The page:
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North Korea fires ballistic missiles, marking fourth in a week

US Rep. Ilhan Omar (D-MN) (L) talks with Speaker of the House Nancy Pelosi (D-CA) during a rally with fellow Democrats before voting on H.R. 1, or the People Act, on the East Steps of the US Capitol on March 08, 2019 in Washington, DC. (AFP photo)
A picture showing what North Korea claims to be a "new type" of intercontinental ballistic missile in a March 2022 test-firing.(Photo by Reuters)

North Korea has fired two short-range ballistic missiles into the sea off its east coast, the fourth such launch in a week as amid political tensions around the Korean peninsula.

The two missiles were launched on Saturday from Sunan, north of Pyongyang, the capital of North Korea, with a range of about 350 kilometers (220 miles) by 30 kilometers (20 miles) altitude and a speed of Mach 6, South Korea's Joint Chiefs of Staff said in a statement.

The Japanese Coast Guard also announced the suspicious test of at least two ballistic missiles on the eastern coast.

Toshiro Ino, state minister of defense, said that the missiles flew at least with a range of 400 km and 350 km and at a height of 50 km.

Ino added that these missiles are designed in such a way that they are suitable for escaping missile defense.

This came a day after the navies of South Korea, the United States and Japan held anti-submarine exercises for the first time in five years.

The joint military exercise took place after Kamala Harris, the Vice President of the United States, visited the region this week.

In response to the latest missile launch by Pyongyang, the US Indo-Pacific Command said that it is aware of this missile test and the current assessments show that these missile tests are not an immediate threat to the personnel or territory of the United States or its allies.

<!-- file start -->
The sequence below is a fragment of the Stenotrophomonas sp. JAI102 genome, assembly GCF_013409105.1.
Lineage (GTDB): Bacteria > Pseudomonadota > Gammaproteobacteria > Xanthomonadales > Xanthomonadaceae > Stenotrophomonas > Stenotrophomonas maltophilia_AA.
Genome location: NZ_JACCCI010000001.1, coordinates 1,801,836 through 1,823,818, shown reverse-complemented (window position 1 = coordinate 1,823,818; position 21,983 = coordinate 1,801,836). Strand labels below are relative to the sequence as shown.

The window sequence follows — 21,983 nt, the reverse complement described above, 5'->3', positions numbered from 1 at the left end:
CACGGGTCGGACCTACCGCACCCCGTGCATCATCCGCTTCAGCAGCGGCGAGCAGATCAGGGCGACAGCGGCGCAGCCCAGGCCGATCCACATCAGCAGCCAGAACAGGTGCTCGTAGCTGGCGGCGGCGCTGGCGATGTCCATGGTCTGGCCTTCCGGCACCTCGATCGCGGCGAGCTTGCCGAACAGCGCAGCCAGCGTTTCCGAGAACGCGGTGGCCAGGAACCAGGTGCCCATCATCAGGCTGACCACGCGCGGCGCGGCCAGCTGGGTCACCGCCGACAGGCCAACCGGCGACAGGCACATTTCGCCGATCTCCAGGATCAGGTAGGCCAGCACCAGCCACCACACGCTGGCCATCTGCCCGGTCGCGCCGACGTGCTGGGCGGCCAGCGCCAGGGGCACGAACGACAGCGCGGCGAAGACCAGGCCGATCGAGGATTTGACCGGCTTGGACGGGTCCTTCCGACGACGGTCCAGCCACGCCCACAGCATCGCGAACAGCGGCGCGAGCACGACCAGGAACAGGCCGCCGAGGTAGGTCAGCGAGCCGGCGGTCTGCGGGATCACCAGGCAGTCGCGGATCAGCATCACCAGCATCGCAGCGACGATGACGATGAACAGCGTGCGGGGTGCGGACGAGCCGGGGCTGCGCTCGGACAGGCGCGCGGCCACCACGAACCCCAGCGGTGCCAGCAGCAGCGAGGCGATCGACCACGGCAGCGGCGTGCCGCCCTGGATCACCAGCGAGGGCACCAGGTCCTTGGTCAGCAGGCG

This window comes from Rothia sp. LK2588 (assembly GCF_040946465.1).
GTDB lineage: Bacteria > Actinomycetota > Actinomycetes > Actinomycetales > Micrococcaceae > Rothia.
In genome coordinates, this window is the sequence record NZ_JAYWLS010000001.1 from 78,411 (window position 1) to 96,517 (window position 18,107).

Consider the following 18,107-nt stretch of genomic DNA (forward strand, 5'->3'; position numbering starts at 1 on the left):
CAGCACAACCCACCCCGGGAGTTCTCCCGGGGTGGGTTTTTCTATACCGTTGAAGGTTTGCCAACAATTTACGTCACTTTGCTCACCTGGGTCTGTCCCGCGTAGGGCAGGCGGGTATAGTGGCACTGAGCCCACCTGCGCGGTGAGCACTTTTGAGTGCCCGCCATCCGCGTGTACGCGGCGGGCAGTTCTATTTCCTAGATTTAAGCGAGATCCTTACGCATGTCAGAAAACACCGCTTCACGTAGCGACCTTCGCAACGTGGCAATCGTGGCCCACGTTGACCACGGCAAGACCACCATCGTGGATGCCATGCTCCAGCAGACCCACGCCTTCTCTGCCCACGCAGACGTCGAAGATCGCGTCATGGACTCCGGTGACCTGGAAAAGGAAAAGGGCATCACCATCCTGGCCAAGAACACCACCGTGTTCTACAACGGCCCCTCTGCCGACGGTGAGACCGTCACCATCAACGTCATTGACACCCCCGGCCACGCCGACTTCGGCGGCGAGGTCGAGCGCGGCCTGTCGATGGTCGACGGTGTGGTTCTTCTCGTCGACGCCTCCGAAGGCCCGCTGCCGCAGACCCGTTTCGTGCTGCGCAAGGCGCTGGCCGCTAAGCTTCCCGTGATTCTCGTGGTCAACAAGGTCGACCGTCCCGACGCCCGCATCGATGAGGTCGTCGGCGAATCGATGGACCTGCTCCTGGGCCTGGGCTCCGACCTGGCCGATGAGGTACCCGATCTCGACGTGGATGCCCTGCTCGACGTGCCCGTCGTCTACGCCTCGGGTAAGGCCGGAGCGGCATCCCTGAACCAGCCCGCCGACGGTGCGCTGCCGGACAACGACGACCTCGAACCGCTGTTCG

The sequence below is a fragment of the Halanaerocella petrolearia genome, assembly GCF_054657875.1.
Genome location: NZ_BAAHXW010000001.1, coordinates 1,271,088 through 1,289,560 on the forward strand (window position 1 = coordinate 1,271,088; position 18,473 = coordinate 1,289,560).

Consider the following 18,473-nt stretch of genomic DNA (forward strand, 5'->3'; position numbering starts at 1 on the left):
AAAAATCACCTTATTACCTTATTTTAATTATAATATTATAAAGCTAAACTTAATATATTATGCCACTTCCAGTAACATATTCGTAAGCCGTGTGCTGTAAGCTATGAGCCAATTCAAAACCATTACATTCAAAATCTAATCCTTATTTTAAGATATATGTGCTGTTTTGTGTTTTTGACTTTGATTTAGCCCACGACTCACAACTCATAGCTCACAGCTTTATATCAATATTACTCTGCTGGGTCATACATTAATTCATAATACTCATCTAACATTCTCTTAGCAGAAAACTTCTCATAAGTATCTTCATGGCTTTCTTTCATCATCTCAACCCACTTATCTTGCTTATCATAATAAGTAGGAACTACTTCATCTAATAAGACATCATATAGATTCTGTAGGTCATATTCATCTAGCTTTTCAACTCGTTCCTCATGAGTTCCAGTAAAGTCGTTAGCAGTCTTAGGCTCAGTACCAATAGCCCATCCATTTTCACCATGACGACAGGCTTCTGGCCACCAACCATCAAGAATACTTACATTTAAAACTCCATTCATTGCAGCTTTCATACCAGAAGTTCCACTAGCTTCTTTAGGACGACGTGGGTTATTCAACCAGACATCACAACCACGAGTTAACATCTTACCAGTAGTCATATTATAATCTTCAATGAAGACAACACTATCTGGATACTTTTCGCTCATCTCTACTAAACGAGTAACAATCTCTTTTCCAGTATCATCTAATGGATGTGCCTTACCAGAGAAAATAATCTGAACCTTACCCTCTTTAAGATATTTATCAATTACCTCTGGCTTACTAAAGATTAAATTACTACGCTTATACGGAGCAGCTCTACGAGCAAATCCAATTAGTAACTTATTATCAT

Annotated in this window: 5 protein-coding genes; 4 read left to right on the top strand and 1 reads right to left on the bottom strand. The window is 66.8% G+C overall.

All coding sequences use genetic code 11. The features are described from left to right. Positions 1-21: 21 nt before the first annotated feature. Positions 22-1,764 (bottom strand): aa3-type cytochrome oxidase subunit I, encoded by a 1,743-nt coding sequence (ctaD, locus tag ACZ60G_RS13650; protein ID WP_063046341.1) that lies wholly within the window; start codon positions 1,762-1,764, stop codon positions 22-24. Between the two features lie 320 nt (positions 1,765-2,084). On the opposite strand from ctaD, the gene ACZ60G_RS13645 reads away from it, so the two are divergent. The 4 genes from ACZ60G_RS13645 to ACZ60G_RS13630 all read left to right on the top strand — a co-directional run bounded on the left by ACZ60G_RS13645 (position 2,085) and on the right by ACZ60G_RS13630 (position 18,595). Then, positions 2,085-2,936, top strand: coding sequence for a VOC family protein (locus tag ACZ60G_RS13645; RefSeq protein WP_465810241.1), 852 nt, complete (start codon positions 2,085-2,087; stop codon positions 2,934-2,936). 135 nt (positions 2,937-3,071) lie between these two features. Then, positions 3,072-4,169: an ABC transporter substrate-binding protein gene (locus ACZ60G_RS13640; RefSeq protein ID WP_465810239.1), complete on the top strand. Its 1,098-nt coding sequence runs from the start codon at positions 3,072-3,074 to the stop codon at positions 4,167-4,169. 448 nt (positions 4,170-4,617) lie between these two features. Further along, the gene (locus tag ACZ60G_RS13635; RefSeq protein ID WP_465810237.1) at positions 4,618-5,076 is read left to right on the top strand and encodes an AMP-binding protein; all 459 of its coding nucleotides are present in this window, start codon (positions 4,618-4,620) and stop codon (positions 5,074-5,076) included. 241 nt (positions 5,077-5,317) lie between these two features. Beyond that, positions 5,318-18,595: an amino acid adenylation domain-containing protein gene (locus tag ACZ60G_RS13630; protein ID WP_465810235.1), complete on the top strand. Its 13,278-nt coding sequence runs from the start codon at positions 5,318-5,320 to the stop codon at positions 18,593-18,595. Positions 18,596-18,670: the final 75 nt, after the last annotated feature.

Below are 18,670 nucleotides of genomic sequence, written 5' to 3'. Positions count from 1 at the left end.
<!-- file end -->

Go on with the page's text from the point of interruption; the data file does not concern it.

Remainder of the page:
North Korea fired missiles before and after Harris' visit to South Korea, which experts say indicates an increase in the pace of Pyongyang's weapons tests.

The US, South Korea, Japan and some other allies of Washington consider North Korea's weapons activities as a threat to them and are afraid of Pyongyang becoming a major nuclear power.

Japan's defense ministry said in a report in July that North Korea has designed missiles that can fly in low and irregular trajectories and are likely to be effective in war and military conflicts.

South Korean President Yoon has condemned North Korea's military movements and said that his country is committed to strengthening joint military exercises with the United States.

US President Joe Biden’s predecessor Donald Trump took unprecedented steps towards apparently fraternizing the North by initiating several rounds of dialog with it, and even walking a number of steps into the country alongside Kim.

However, Washington blew, what Pyongyang called, a “golden opportunity” at mending the situation by insisting too much on denuclearization.


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